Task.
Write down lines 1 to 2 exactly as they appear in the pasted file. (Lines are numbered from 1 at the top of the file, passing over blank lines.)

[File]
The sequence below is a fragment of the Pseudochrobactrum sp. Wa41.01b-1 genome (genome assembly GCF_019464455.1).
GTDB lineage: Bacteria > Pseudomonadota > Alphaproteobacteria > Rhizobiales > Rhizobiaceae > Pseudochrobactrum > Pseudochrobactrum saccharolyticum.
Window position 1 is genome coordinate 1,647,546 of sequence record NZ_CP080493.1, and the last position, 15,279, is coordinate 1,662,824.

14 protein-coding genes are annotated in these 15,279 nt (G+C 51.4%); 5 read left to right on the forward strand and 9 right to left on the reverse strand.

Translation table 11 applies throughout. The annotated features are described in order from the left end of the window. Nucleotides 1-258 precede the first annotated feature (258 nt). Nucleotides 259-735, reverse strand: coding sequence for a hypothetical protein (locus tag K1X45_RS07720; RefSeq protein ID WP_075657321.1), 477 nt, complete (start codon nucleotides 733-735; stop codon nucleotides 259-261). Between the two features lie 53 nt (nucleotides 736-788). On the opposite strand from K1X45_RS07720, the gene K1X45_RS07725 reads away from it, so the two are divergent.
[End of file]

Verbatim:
The sequence below is a fragment of the Pseudochrobactrum sp. Wa41.01b-1 genome (genome assembly GCF_019464455.1).
GTDB lineage: Bacteria > Pseudomonadota > Alphaproteobacteria > Rhizobiales > Rhizobiaceae > Pseudochrobactrum > Pseudochrobactrum saccharolyticum.